Why High Stakes Testing Should Not Be Used Essay
In this article, Wayne Au gives research-supported claims to why high-stakes testing should not be used to evaluate teachers. He correctly states that effective teaching cannot be equated with higher test scores. In his article he elaborates on six key flaws of using testing like VAM to evaluate teachers. When using a test to measure teacher effectiveness, there is a statistical error rate of 35 percent when using one year’s worth of data, which would cause many to be misevaluated. Naturally, the test scores of students depend ultimately upon the students themselves, so year after year as students go through a teacher’s classroom the test scores can fluctuate greatly. Also impacting the test scores is outside factors that are out of the teacher’s control, like if the student ate breakfast that morning or if the student is coming from an unstable home. If a teacher teaches classes for gifted students, they will appear more effective than a teacher who teaches special education, which makes it an unfair assessment. Lastly, the author points out that it is nearly impossible to determine which teacher caused the success of failure of a student on these high-stakes tests. Overall, Au provides evidence that it is unfair to evaluate teachers on factors that are outside of their control with a test that has inaccurate results.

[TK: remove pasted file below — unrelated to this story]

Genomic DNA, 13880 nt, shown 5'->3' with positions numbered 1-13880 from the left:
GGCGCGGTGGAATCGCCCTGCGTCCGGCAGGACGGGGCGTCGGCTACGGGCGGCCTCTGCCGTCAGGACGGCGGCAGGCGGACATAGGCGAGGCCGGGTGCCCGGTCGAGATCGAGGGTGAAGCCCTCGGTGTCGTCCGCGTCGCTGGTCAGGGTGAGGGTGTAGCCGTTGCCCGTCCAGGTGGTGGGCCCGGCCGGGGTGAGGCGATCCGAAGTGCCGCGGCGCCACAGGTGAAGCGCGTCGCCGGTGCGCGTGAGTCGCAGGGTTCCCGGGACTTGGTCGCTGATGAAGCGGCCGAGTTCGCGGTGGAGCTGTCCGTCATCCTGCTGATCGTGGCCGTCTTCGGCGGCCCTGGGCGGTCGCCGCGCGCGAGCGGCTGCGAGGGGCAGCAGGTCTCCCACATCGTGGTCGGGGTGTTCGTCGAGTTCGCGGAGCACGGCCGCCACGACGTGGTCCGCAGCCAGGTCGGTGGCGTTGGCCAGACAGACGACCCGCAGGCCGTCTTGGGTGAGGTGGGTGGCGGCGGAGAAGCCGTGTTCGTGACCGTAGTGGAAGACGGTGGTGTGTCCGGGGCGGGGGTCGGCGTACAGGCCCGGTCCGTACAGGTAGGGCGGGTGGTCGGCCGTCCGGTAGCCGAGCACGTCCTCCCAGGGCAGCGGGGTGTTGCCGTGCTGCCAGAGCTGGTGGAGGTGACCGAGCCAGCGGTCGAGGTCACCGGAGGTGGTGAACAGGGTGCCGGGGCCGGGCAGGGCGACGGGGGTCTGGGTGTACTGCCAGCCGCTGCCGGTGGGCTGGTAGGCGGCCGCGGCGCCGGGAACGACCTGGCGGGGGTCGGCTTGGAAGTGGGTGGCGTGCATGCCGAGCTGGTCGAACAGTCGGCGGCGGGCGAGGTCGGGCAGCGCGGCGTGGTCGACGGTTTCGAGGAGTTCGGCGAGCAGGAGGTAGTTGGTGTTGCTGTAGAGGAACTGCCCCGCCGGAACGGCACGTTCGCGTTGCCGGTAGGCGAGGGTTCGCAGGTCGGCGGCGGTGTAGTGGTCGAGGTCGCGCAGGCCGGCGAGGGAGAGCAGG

Berlak, Harold. Race and the Achievement Gap.
In this article, Harold Berlak brings to light the truth…